The “can you have one†relates to two items. First, you must have a clear view of the southern sky with no trees or buildings in the way for this to work. You can get an idea whether a big dish system will work in your location by using the sun. In late September/early October for us in the continental US, the sun closely tracks the Clarke Belt where communications satellites are located. If there is a spot in your yard at this time of year that gets unobstructed sunlight from, say, 10:00 a.m. to 4:00 p.m. local time, you probably have a good spot to install a big dish. The second issue relates to zoning/homeowners covenants. Although FCC rules prohibit zoning restrictions on big dishes, they DO NOT prohibit private restrictive covenants. If you live in a modern subdivision, chances are there is a restrictive covenant (e.g., a contractual agreement) that prohibits you from installing a big dish. Sometimes these covenants can be successfully “broken†in legal proceedings; sometimes you can get your homeowners’ association to grant permission for a big dish installation if you promise to “hide†it as much as possible with landscaping, etc. It never hurts to ask, but my experience has been that if you live in a modern subdivision, you are probably hosed.


To get HD services, you will need a dish and its associated equipment, a 4DTV digital receiver from Motorola, and an HDD200 high definition converter box to go with the 4DTV. A brand new big dish installation with a 4DTV and HD decoder will probably run $2500. If, however, you are a “handyman†type and like to “do it yourself,†you can often find used big dishes for nothing from people who have switched to DISH or DirecTV. A 4DTV receiver is about $700; the HDD200 HD converter is about $400-500; add the cost of a steel pole, concrete, and cable from the dish to your receiver, and you can probably do an installation yourself for $1500. But I caution that the DIY route is not for the faint of heart.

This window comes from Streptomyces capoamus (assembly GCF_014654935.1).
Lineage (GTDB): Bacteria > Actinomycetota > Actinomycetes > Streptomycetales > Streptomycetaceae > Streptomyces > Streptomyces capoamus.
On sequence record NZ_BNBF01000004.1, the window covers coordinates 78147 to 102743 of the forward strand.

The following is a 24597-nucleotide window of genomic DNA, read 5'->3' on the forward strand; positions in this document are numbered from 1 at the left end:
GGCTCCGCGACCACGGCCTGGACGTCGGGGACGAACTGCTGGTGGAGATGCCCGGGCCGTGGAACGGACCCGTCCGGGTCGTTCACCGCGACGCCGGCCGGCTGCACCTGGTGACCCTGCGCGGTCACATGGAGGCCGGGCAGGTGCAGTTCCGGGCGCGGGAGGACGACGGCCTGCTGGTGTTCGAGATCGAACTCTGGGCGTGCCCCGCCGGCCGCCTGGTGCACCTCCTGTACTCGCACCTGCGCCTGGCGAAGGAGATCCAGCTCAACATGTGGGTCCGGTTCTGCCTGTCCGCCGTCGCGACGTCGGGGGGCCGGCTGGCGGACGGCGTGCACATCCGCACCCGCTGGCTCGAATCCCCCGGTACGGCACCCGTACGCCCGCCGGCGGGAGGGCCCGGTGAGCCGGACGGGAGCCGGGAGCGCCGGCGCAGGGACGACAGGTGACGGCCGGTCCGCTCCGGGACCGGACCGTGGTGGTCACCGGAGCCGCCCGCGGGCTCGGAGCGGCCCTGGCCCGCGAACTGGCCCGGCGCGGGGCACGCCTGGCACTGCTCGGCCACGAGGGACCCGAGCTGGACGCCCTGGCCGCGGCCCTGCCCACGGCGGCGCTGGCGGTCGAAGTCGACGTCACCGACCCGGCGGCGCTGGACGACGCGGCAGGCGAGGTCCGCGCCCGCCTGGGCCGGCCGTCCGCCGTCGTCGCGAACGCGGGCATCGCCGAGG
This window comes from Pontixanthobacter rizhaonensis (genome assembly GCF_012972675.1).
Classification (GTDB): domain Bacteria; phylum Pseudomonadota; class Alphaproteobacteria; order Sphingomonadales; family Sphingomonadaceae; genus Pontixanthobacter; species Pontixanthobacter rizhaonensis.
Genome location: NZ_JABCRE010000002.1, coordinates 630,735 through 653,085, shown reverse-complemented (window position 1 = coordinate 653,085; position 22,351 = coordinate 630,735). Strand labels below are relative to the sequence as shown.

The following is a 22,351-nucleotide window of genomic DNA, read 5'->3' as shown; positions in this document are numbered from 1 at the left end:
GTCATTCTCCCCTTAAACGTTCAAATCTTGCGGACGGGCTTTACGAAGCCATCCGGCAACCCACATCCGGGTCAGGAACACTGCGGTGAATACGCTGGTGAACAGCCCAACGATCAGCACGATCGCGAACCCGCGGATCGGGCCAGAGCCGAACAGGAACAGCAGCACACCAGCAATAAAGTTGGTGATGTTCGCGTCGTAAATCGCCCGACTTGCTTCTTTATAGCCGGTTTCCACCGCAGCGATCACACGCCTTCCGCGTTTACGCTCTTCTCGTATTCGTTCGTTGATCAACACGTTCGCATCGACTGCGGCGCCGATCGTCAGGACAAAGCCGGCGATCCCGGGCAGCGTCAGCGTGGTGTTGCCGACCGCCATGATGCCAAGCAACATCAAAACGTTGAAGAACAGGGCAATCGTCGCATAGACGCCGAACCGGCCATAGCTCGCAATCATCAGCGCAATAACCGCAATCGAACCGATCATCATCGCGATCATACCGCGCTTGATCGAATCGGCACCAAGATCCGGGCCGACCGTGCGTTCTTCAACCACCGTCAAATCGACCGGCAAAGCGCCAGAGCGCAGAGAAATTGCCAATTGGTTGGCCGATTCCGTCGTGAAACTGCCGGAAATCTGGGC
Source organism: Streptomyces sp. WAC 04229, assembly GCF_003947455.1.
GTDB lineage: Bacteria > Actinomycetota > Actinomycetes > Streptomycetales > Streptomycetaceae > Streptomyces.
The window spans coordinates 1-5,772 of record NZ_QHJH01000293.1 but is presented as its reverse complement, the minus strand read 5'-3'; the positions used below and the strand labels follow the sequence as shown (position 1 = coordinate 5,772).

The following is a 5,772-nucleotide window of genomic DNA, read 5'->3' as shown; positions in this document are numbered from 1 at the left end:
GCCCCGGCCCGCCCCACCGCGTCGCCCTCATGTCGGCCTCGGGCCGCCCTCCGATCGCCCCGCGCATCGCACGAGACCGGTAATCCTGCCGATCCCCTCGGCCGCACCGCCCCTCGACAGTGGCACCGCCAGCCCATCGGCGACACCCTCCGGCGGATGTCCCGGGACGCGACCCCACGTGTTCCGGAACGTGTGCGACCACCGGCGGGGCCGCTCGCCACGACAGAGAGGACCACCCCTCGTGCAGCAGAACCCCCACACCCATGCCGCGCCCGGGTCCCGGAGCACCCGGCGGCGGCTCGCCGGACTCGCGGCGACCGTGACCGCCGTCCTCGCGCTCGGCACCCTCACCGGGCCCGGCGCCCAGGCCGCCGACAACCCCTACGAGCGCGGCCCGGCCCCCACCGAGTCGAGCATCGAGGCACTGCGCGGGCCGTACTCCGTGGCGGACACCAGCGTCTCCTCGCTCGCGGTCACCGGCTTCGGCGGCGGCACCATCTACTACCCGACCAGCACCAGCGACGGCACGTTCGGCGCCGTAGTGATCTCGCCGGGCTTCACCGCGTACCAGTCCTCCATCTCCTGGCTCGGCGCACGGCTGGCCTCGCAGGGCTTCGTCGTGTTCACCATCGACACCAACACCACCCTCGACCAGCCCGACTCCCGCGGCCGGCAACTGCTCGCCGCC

Some Add-Ons for More


OK. Not happy with just 4 HD channels? Fine. You can add a used Unity Motion HD satellite receiver (which will also function as an OTA HD/DTV receiver) for $500 (or a new Integra 910 receiver for $900). This will get you the PBS HD channel, the ABC HD network feeds, and the occasional special like the WGN Cubs game a few weeks back. Still not enough? OK - remember that HDD200 high definition decoder? It also works with Canada’s StarChoice DBS receivers to get StarChoice’s HD content. That content currently includes the CBS HD network programming. A StarChoice Navigo 401 receiver is about $250. Because of favorable exchange rates, a basic subscription to StarChoice that will include the CBS HD programming would be less than $15/month, and would include several different time zone feeds of the CBC, Global Network and CTV to boot.


Let me end by saying that I realize a big dish installation is not for everyone; like CRT front projectors, big dish installations are more expensive and require more maintenance than small-dish services. For many, maybe even most, people, a small-dish service (or no dish at all) is the better choice. But if you really want to have the maximum programming choices available in HD, you might want to at least consider this route.


More info:
www.4dtv.com (Motorola’s web site on the 4DTV receiver)
http://www.delphi.com/4dtv (Delphi’s 4DTV forum - registration required, but free).


John Colombo